Your attorney can charge a fee up to 25% of your back pay or $6,000.00, whichever is less. However, the fee agreement does not have to specify up to $6,000. Accordingly, you might be able to negotiate a lower cap of $4,000 or $5,000, for example. Be aware that SSA will not approve a fee request, paid either by you or by Social Security on your behalf, if the agreement includes a minimum payment for professional services.

What the fee agreement does is to define the maximum possible fee payable without special petition even if that amount is not actually charged after benefits are awarded. The professional services fee limit does not include a specified amount for the attorney’s out-of-pocket expenses, which are discussed later in this article. Another exception to the fee agreement is the rare case in which an attorney petitions for more than $6,000. This could occur if the attorney expended an extraordinary amount of time on your appeal, for example, having to appeal your claim in federal district court outside the Social Security appeals process and follow you through a subsequent second hearing. SSA may or may not approve such special fee petitions.

Note that if your attorney(s) delegates tasks related to your claim to someone else in the firm and that person has not signed the fee agreement and the tasks involve significant decisions, that person’s services will not be compensated because you did not appoint that second person to represent you. One example would be for someone other than the attorney you appointed to represent you at a hearing. It is wise to ask who will attend the hearing with you and ask to meet that person to decide whether you want to appoint the individual to co-represent you.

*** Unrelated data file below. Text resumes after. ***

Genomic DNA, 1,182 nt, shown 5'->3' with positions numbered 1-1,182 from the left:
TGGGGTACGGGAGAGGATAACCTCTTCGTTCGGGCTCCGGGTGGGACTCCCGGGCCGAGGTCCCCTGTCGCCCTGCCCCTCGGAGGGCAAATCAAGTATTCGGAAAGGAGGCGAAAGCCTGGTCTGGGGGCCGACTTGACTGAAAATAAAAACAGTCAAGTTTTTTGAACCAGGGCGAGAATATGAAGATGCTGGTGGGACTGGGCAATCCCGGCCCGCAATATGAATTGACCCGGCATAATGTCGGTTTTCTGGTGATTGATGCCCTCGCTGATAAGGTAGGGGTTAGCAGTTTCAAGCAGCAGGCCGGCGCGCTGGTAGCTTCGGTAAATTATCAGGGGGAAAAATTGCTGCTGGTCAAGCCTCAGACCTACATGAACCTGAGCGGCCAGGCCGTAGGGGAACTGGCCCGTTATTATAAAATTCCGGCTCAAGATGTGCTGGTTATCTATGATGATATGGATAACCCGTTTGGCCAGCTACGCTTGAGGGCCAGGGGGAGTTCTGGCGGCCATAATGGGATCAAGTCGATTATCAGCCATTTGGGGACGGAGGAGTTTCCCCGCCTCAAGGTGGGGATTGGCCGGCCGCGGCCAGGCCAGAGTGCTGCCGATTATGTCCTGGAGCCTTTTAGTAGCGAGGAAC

How Much Are Attorney Fees When More Than One Benefit Is Payable?
In almost all cases, you will pay one fee even though more than one benefit is paid on your account. If you have minor children and you have worked enough to be insured for dependent benefits, your children will receive benefits in addition to your benefit. If at least one of those children is under age sixteen, your spouse will be eligible for benefits if he or she is not and earning too much in wages or self-employment to be eligible. Because these dependent benefits all stem from the same disability decision as your own benefit, the attorney is considered to have rendered just one service for the purpose of billing and one limit of $6,000 applies, not a $6,000 limit for each benefit; although all the benefits can be bundled for determining the 25% figure.